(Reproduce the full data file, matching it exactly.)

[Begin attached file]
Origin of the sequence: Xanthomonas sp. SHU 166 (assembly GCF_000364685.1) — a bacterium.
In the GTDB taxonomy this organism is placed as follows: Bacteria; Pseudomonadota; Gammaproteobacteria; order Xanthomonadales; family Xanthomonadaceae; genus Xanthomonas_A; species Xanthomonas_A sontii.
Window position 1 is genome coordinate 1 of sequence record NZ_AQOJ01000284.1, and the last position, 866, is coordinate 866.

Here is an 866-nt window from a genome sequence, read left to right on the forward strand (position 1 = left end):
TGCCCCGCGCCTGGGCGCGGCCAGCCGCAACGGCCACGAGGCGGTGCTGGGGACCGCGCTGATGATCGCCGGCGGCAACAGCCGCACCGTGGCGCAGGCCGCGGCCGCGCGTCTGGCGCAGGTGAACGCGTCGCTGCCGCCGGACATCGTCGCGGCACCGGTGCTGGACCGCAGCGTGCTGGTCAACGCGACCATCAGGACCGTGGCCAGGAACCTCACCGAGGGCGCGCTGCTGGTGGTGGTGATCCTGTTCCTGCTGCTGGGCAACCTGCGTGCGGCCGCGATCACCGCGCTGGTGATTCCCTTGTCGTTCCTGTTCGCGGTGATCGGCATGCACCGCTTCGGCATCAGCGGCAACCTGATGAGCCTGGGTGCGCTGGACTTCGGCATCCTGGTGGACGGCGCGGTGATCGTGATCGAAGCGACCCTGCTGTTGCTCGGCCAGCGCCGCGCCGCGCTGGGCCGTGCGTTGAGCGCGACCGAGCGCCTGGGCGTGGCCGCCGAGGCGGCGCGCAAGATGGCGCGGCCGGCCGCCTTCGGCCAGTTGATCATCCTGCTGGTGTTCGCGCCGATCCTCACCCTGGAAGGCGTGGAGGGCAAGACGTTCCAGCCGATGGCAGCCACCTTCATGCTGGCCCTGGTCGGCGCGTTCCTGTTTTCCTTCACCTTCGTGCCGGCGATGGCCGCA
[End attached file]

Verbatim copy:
Origin of the sequence: Xanthomonas sp. SHU 166 (assembly GCF_000364685.1) — a bacterium.
In the GTDB taxonomy this organism is placed as follows: Bacteria; Pseudomonadota; Gammaproteobacteria; order Xanthomonadales; family Xanthomonadaceae; genus Xanthomonas_A; species Xanthomonas_A sontii.
Window position 1 is genome coordinate 1 of sequence record NZ_AQOJ01000284.1, and the last position, 866, is coordinate 866.

Here is an 866-nt window from a genome sequence, read left to right on the forward strand (position 1 = left end):
TGCCCCGCGCCTGGGCGCGGCCAGCCGCAACGGCCACGAGGCGGTGCTGGGGACCGCGCTGATGATCGCCGGCGGCAACAGCCGCACCGTGGCGCAGGCCGCGGCCGCGCGTCTGGCGCAGGTGAACGCGTCGCTGCCGCCGGACATCGTCGCGGCACCGGTGCTGGACCGCAGCGTGCTGGTCAACGCGACCATCAGGACCGTGGCCAGGAACCTCACCGAGGGCGCGCTGCTGGTGGTGGTGATCCTGTTCCTGCTGCTGGGCAACCTGCGTGCGGCCGCGATCACCGCGCTGGTGATTCCCTTGTCGTTCCTGTTCGCGGTGATCGGCATGCACCGCTTCGGCATCAGCGGCAACCTGATGAGCCTGGGTGCGCTGGACTTCGGCATCCTGGTGGACGGCGCGGTGATCGTGATCGAAGCGACCCTGCTGTTGCTCGGCCAGCGCCGCGCCGCGCTGGGCCGTGCGTTGAGCGCGACCGAGCGCCTGGGCGTGGCCGCCGAGGCGGCGCGCAAGATGGCGCGGCCGGCCGCCTTCGGCCAGTTGATCATCCTGCTGGTGTTCGCGCCGATCCTCACCCTGGAAGGCGTGGAGGGCAAGACGTTCCAGCCGATGGCAGCCACCTTCATGCTGGCCCTGGTCGGCGCGTTCCTGTTTTCCTTCACCTTCGTGCCGGCGATGGCCGCA